This morning I got to thinking about what recipes I should share in my little group on facebook. It’s not actually a recipe group, more of a fellowship group, but I do try to share some recipes from time to time.
For me, fellowshipping means feeding people in as many ways as possible: stomach, heart, spirit.
So today, I got to thinking about the things that, when I think about folks going their whole lives without every trying them, just make my heart ache. From that list, I came up with a few that would be perfect to make right now.
This is one of those nearly forgotten recipes from days of old. Scraps of biscuit dough were spread with butter, sugar, and a bit of cinnamon (sometimes), then rolled up and cut cinnamon roll style and cooked in a sweet milk sauce. My grandmother used to make these for me and they are unlike anything I have ever had before. Think cinnamon roll but without so much cinnamon and an amazing sweet, creamy sauce. I have two versions of the recipe. The one above is a shortcut, every bit as good, that uses canned crescent rolls. The “from scratch” version can be found by clicking here.
I think just about every family I know makes this cobbler – for good reason. It’s simply the best and it makes your stomach happy when you eat it. I am pretty sure it could bring about world peace. It’s so good you might even end up getting a free pony or winning the lottery – or just feel like you did.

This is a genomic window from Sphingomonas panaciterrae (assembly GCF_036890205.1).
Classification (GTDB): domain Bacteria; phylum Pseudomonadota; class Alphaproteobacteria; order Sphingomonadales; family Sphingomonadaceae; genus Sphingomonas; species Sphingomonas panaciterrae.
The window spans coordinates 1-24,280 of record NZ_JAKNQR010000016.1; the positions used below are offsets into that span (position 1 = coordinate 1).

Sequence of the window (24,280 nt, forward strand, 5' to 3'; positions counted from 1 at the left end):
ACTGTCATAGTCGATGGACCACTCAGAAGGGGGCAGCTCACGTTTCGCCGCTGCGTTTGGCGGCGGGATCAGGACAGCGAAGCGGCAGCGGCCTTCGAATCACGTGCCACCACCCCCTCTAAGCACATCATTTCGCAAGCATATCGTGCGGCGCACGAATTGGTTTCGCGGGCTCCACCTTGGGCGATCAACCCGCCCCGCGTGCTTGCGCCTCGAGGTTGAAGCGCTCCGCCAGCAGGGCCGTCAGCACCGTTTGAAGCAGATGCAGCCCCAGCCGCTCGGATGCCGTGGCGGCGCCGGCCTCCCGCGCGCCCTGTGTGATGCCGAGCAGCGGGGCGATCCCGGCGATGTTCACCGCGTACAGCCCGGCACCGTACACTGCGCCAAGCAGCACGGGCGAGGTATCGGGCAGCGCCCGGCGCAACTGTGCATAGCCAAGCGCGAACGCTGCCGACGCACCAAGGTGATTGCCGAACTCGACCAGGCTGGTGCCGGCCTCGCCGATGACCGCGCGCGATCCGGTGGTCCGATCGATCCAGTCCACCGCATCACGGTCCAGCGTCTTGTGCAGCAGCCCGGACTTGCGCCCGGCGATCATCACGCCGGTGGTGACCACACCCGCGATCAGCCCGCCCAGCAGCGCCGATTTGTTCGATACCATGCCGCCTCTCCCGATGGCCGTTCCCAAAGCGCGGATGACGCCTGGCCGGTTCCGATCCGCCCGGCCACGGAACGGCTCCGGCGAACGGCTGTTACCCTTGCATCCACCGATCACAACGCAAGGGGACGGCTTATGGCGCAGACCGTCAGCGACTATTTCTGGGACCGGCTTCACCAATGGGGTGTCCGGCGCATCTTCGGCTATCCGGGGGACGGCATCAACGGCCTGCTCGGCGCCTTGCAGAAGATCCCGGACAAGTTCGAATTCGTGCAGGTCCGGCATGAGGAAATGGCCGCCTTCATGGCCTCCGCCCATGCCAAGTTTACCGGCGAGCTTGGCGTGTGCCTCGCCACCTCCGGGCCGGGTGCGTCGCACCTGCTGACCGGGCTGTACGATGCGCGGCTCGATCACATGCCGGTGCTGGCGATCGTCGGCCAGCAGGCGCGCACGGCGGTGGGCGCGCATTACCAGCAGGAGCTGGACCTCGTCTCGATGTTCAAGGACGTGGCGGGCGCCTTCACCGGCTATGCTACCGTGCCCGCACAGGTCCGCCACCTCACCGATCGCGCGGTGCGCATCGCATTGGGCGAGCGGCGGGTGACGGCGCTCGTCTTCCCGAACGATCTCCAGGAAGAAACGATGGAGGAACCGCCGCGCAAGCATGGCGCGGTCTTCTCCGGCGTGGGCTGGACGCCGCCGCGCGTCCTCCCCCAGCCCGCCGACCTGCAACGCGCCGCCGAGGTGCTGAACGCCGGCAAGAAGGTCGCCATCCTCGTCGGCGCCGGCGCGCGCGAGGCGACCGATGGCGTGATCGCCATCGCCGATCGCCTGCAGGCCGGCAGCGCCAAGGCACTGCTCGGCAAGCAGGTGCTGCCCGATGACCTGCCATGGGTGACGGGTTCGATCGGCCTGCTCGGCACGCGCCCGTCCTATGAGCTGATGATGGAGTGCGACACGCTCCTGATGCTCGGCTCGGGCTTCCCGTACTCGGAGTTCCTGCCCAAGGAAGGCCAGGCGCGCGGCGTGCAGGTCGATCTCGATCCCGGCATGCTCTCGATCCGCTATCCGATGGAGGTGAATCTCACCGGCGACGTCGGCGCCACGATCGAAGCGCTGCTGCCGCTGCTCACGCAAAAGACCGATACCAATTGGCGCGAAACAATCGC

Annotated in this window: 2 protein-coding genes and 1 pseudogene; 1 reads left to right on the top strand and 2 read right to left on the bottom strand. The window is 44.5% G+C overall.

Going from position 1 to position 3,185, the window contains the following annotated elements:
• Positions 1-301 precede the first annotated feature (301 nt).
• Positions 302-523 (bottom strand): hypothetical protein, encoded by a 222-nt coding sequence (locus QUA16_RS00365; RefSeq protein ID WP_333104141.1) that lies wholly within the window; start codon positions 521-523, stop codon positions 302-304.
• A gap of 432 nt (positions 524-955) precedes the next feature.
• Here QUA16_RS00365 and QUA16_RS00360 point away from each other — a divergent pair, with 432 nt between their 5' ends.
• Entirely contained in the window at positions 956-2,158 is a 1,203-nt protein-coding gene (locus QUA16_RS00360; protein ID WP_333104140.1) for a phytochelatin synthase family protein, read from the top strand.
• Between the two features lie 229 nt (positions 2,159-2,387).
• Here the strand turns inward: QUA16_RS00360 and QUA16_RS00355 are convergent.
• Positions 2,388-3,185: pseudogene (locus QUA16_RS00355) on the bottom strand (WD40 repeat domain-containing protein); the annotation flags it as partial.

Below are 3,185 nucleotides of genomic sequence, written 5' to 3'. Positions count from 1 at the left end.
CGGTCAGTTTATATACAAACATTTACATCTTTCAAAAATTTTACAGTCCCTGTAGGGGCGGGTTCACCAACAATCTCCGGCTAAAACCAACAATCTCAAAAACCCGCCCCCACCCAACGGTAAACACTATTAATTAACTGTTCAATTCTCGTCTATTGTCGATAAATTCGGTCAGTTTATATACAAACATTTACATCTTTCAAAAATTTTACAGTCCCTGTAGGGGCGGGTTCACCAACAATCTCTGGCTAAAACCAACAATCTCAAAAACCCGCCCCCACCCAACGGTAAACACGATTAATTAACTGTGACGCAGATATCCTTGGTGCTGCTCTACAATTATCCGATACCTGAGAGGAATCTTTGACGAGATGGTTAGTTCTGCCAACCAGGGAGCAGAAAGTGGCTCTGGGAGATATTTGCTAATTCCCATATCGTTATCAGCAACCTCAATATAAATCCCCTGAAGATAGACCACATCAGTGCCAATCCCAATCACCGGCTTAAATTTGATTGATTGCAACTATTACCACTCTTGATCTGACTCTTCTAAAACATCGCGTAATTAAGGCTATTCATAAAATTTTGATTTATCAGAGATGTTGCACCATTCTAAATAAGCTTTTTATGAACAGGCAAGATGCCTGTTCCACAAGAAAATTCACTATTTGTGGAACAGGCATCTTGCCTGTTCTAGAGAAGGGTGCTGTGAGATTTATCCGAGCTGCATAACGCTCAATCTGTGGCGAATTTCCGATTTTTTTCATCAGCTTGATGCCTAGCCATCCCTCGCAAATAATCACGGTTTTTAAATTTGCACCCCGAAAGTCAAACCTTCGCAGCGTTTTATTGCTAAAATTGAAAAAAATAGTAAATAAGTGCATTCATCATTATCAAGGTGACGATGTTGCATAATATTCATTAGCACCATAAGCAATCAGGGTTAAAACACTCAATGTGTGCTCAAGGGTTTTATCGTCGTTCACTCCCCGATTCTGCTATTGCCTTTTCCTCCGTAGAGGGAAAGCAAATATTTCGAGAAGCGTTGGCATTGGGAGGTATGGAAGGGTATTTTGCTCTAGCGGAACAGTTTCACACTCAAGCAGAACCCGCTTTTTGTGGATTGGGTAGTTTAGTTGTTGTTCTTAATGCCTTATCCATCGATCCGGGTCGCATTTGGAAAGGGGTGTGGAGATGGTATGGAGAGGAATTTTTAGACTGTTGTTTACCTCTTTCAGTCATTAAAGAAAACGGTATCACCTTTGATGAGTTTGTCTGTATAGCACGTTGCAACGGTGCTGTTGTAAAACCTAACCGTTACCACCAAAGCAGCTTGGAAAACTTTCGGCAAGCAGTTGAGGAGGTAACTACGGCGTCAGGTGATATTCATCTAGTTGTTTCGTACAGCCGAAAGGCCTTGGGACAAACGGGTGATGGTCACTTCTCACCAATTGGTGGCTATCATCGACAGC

Peach pie is a wonderful thing, but when you make a real old fashioned fried peach pie – using dried peaches that have been “cooked up” with sugar and butter, most folks aren’t prepared for the huge difference in flavor it has. Take peaches and magnify their taste times ten and that is about what these are. My great grandmother, Lela, used to make them for us. She always hummed a quiet tune when she cooked. I swear I can hear her soft voice whenever I stand over a frying pan of these pies.
It is summer, tomatoes are coming in, and that is the ideal time to partake of their tomato-y goodness. This is what I make for lunch several times a week making my summer mozzarella expenditures rival our electricity bill.
Fresh corn is one of the greatest pleasures in life. I rank it up there with marrying your soul mate, becoming a mother, or being handed a basket of fuzzy newborn kittens. This post shows you how to shuck it, silk it, scrap it off the cob, and cook it.
However, if you want a shortcut version that is almost as good, I got that, too…
My Easiest Ever Creamed Corn
This recipe uses frozen corn and a homemade butter sauce – oh mercy it’s good!
So these are your cooking assignments for the weekend. Let me know how many you get to make. Each one counts as 25% of your grade – but you get a bonus 25 points if you invite me :).
I always like to look on the optimistic side of life, but I am realistic enough to know that life is a complex matter.